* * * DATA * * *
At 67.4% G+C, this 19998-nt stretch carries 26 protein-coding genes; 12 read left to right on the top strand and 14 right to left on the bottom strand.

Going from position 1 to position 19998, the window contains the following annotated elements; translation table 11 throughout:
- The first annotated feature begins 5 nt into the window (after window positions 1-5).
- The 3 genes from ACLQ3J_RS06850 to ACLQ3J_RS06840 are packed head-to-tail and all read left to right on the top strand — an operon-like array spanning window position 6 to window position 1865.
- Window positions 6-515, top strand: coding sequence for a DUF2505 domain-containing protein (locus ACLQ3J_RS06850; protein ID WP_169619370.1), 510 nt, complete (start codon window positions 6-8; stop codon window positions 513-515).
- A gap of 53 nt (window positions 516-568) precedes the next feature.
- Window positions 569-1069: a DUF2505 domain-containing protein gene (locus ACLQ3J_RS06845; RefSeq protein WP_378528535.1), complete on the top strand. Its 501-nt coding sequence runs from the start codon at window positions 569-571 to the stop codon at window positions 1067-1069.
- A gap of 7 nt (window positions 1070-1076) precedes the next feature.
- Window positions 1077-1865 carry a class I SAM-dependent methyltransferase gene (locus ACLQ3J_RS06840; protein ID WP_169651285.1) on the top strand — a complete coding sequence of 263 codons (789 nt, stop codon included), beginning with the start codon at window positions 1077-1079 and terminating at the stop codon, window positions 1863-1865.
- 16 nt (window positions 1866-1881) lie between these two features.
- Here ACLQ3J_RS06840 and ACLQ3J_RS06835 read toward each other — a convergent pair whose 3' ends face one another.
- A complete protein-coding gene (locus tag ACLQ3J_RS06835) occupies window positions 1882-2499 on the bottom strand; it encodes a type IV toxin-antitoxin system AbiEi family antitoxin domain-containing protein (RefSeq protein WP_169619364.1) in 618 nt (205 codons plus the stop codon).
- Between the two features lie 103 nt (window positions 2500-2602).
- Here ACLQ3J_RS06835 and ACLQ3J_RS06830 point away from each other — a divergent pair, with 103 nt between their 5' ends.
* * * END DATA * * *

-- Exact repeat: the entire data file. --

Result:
At 67.4% G+C, this 19998-nt stretch carries 26 protein-coding genes; 12 read left to right on the top strand and 14 right to left on the bottom strand.

Going from position 1 to position 19998, the window contains the following annotated elements; translation table 11 throughout:
- The first annotated feature begins 5 nt into the window (after window positions 1-5).
- The 3 genes from ACLQ3J_RS06850 to ACLQ3J_RS06840 are packed head-to-tail and all read left to right on the top strand — an operon-like array spanning window position 6 to window position 1865.
- Window positions 6-515, top strand: coding sequence for a DUF2505 domain-containing protein (locus ACLQ3J_RS06850; protein ID WP_169619370.1), 510 nt, complete (start codon window positions 6-8; stop codon window positions 513-515).
- A gap of 53 nt (window positions 516-568) precedes the next feature.
- Window positions 569-1069: a DUF2505 domain-containing protein gene (locus ACLQ3J_RS06845; RefSeq protein WP_378528535.1), complete on the top strand. Its 501-nt coding sequence runs from the start codon at window positions 569-571 to the stop codon at window positions 1067-1069.
- A gap of 7 nt (window positions 1070-1076) precedes the next feature.
- Window positions 1077-1865 carry a class I SAM-dependent methyltransferase gene (locus ACLQ3J_RS06840; protein ID WP_169651285.1) on the top strand — a complete coding sequence of 263 codons (789 nt, stop codon included), beginning with the start codon at window positions 1077-1079 and terminating at the stop codon, window positions 1863-1865.
- 16 nt (window positions 1866-1881) lie between these two features.
- Here ACLQ3J_RS06840 and ACLQ3J_RS06835 read toward each other — a convergent pair whose 3' ends face one another.
- A complete protein-coding gene (locus tag ACLQ3J_RS06835) occupies window positions 1882-2499 on the bottom strand; it encodes a type IV toxin-antitoxin system AbiEi family antitoxin domain-containing protein (RefSeq protein WP_169619364.1) in 618 nt (205 codons plus the stop codon).
- Between the two features lie 103 nt (window positions 2500-2602).
- Here ACLQ3J_RS06835 and ACLQ3J_RS06830 point away from each other — a divergent pair, with 103 nt between their 5' ends.